Author
DonnaLadd
Date
2004-03-11T14:23:44-06:00
ID
64157
Comment

Well, sadly, it would seem that many people consider gay rights (read: eliminating or restricting equal rights) is more important than education, a growing deficit, unemployment, fleeing corporations/jobs, race relations, social policies, and a bank of rights being stripped from us all. I barely touched the issues, I know... But, maybe the C-L is showing its true colors and the demographic to which it caters by making this the primary topic in its coverage.

Author
kaust
Date
2004-03-11T15:02:59-06:00
ID
64158
Comment

I'll be honest: I don't know who they think their demographic is. People without original thoughts, I guess, or at least the ability to think critically. This story, for instance, was just insulting, both to Kerry and to their readers. They just assume we don't want to know anything except about the hot button issue o' the day. Yuck.

Author
DonnaLadd
Date
2004-03-11T16:12:44-06:00
ID
64159
Comment

The other day I happen to be watching the news and they showed a gay wedding somewhere. First I thought it was a dirty movie so I change the channel. Then I change it to a other news channel where they where talking about indecent broadcasting and they showed Janet Jackson's wardrobe malfunction I thought that was another dirty movie so I change the Channel Then I changed it to good ole Nick at Night then they had "Roseanne Show." This channel is for our youth to watch. What happened to our morals. I glad Chip Pickering is bring down the hammer on some of these media and tv shows. To sum it up: Good bye Jerry Springer Good bye Howard Stern Good bye Ozzy Ozborn Good bye any other trashy shows

Author
D. L. (Bubba) Skinner
Date
2004-03-13T20:55:43-06:00
ID
64160
Comment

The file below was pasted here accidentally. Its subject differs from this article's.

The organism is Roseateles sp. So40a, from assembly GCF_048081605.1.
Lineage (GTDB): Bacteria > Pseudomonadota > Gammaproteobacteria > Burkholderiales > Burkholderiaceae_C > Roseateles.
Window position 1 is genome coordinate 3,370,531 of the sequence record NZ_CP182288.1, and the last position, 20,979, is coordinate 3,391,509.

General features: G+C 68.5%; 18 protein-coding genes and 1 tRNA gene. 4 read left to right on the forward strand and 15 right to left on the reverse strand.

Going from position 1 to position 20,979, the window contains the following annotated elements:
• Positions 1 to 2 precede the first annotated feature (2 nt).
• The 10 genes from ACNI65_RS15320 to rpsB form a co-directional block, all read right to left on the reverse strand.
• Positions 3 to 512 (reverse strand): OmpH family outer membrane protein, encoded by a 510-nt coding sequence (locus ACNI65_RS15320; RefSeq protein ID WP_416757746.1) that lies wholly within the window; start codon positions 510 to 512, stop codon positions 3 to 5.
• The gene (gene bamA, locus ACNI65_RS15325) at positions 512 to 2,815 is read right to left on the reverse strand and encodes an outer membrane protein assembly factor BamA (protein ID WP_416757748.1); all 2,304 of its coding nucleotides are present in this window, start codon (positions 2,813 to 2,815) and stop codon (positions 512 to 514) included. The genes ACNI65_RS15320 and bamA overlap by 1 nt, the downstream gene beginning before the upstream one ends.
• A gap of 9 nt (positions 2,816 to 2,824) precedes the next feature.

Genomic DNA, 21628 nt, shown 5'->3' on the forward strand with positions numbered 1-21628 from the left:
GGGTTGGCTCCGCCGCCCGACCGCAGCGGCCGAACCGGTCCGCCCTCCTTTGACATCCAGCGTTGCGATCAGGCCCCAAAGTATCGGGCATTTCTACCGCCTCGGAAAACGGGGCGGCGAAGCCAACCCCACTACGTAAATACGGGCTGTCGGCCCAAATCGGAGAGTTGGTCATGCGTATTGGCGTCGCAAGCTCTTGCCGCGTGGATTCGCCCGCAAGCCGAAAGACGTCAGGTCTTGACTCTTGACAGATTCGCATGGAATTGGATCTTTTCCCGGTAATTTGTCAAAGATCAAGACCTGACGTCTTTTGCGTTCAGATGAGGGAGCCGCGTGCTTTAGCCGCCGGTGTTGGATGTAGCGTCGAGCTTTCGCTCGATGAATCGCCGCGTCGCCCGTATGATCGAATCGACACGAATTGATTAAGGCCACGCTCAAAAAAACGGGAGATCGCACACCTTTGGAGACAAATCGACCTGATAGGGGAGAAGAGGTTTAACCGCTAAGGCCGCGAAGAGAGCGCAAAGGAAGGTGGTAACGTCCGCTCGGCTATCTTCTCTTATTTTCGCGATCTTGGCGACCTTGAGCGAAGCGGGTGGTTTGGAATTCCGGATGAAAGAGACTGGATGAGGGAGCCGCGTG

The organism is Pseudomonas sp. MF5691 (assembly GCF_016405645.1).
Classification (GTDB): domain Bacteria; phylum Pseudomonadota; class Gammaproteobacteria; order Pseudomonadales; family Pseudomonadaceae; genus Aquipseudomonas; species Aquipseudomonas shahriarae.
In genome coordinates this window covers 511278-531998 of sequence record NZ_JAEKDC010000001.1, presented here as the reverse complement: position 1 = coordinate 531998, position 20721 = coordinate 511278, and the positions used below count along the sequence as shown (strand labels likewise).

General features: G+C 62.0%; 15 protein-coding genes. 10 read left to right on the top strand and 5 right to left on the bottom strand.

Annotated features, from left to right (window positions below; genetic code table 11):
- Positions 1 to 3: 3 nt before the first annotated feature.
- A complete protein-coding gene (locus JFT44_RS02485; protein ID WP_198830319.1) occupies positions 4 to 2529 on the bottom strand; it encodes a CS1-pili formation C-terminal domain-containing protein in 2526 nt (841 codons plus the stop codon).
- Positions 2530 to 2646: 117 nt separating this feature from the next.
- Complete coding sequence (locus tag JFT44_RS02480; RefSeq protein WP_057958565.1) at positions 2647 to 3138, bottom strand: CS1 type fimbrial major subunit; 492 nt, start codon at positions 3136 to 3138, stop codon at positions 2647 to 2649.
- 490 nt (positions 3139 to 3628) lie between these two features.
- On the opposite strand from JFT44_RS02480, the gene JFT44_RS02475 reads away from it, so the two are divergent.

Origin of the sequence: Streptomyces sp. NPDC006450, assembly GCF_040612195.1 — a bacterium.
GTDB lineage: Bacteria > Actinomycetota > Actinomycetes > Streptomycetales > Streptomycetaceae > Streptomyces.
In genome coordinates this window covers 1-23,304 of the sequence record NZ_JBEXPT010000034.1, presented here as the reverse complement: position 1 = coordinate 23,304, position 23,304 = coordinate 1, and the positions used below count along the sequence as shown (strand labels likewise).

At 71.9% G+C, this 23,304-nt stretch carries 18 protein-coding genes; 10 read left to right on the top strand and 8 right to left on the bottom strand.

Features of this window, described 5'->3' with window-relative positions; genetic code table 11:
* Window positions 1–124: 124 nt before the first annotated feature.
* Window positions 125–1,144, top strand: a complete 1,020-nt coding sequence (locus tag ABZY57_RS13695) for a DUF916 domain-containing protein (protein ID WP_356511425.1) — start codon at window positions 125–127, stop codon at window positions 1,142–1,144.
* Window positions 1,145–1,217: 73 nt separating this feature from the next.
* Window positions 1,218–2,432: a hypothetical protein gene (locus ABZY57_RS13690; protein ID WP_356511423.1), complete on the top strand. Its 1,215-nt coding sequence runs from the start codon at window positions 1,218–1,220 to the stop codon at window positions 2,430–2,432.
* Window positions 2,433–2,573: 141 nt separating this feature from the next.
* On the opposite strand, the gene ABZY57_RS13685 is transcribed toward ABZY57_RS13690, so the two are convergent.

Actually, we don't need the gov't. We just need to turn off the TV. I find that the people that complain the most about programming are the ones that watch the most TV. Save money, get smarter, get more fit - turn off your TV, unplug the cable, go for a walk, read a book. It's easy.

Author
kate
Date
2004-03-14T11:47:44-06:00
ID
64161
Comment

Ah, but Kate, people are supposed to take responsibility for choosing to eat dangerous food that companies sell them, but not for turning the TV dial, or at least that's what they're saying inside the beltway. This bit of political hypocrisy led NY Times Week in Review yesterday: AH, THE HOUSE AT WORK IN AN ELECTION YEAR The House of Representatives decided last week that Americans are responsible for the cheeseburgers they eat, but not the television they watch. That mixed government-as-guardian message was conveyed in two votes on popular bills that lawmakers see as carrying substantial election-year benefit at little political risk. On Wednesday, House members voted to bar customers from suing fast-food franchises on the grounds that their burgers, fried chicken and French fries are making Americans supersized. People have to police themselves, supporters of the legislation said. On Thursday, the same House voted even more convincingly to steeply increase fines on broadcasters and entertainers who distribute vulgar programming over the public airwaves. Advocates insisted the federal government has to play the parental role in this case even though - as one lawmaker noted - people can simply switch channels. http://www.nytimes.com/2004/03/14/weekinreview/14summ.html What hogwash.

Author
DonnaLadd
Date
2004-03-15T17:29:11-06:00